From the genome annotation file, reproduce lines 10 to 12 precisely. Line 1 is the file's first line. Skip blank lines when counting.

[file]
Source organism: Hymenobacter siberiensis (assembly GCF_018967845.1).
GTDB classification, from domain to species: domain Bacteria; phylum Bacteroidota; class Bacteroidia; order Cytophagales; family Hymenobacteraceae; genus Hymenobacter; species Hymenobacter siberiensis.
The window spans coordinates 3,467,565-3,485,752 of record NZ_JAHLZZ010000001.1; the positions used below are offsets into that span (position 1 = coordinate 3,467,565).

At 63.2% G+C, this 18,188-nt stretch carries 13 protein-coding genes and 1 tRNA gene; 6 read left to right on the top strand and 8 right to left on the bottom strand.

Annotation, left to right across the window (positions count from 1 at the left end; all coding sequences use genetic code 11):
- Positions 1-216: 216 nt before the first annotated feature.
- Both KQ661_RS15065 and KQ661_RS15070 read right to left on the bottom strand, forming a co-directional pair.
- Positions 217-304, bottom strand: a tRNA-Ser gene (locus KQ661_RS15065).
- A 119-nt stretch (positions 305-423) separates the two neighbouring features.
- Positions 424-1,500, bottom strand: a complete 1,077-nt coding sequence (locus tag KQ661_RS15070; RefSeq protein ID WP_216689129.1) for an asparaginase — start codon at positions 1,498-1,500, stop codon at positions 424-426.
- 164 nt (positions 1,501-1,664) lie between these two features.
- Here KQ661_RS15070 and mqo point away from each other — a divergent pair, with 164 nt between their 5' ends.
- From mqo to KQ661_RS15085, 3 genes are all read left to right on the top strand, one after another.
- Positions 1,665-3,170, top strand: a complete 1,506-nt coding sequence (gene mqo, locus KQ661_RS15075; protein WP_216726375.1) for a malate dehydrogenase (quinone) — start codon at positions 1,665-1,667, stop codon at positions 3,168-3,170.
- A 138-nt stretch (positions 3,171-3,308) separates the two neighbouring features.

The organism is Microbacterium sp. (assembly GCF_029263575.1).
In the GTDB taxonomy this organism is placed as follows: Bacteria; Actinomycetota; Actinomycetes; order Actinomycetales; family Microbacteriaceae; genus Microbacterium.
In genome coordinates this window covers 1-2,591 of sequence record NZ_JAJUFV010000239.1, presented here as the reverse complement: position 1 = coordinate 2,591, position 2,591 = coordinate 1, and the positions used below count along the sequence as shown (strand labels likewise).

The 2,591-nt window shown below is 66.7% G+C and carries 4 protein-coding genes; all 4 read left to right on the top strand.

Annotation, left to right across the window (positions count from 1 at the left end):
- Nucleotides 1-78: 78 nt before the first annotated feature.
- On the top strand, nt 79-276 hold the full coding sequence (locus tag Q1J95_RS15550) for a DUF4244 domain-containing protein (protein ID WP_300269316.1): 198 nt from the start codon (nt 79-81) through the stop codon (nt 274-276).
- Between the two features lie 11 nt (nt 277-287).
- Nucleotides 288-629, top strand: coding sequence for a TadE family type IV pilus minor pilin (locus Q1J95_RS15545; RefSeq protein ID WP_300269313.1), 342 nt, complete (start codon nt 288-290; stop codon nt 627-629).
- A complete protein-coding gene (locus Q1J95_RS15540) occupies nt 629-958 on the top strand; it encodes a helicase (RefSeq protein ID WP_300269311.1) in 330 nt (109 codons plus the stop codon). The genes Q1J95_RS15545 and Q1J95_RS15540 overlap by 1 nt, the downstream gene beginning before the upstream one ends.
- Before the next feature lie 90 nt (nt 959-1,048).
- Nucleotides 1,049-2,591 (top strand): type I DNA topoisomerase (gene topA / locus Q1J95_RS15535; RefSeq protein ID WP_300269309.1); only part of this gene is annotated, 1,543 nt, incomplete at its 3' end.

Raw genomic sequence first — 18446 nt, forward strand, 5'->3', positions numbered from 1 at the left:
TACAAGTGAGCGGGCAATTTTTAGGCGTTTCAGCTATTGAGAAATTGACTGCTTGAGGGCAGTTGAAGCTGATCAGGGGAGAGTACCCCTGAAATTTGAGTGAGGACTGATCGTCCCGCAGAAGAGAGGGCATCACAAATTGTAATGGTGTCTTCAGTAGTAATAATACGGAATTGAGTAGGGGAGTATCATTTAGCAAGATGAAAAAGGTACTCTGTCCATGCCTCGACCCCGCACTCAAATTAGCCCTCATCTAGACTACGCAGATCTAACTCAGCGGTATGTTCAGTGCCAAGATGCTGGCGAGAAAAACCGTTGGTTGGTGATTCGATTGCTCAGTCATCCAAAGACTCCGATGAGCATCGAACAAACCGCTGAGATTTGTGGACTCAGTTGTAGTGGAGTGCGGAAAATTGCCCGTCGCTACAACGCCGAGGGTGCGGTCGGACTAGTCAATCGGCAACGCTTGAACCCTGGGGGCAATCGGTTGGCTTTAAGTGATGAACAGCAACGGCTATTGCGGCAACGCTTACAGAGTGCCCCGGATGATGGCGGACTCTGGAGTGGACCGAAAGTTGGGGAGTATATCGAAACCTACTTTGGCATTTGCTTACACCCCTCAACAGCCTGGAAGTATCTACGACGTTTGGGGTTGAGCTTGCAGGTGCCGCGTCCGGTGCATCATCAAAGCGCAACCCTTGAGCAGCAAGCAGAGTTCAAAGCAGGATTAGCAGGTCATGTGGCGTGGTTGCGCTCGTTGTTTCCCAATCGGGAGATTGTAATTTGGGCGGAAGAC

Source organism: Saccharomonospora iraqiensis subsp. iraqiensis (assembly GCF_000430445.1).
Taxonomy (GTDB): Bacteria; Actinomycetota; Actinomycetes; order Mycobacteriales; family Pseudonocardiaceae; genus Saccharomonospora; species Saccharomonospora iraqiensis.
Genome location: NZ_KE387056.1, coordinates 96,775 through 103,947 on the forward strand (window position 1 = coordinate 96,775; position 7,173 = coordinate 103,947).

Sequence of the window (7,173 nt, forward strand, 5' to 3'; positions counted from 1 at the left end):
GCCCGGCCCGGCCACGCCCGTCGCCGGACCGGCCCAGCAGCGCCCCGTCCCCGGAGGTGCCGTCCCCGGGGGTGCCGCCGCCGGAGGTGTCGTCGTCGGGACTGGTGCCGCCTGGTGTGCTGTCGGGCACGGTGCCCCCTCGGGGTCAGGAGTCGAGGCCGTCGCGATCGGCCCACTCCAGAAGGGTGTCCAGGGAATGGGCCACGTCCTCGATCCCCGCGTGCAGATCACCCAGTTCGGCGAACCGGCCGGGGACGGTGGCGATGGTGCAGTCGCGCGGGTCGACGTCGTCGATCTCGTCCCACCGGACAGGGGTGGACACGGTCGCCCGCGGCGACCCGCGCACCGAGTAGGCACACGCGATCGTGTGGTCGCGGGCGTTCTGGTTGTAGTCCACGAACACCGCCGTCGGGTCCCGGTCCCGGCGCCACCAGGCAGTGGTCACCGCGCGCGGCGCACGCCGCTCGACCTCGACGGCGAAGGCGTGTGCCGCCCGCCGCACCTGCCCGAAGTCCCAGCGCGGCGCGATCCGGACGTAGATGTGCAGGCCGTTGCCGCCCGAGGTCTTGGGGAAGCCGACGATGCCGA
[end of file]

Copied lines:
- Positions 424-1,500, bottom strand: a complete 1,077-nt coding sequence (locus tag KQ661_RS15070; RefSeq protein ID WP_216689129.1) for an asparaginase — start codon at positions 1,498-1,500, stop codon at positions 424-426.
- 164 nt (positions 1,501-1,664) lie between these two features.
- Here KQ661_RS15070 and mqo point away from each other — a divergent pair, with 164 nt between their 5' ends.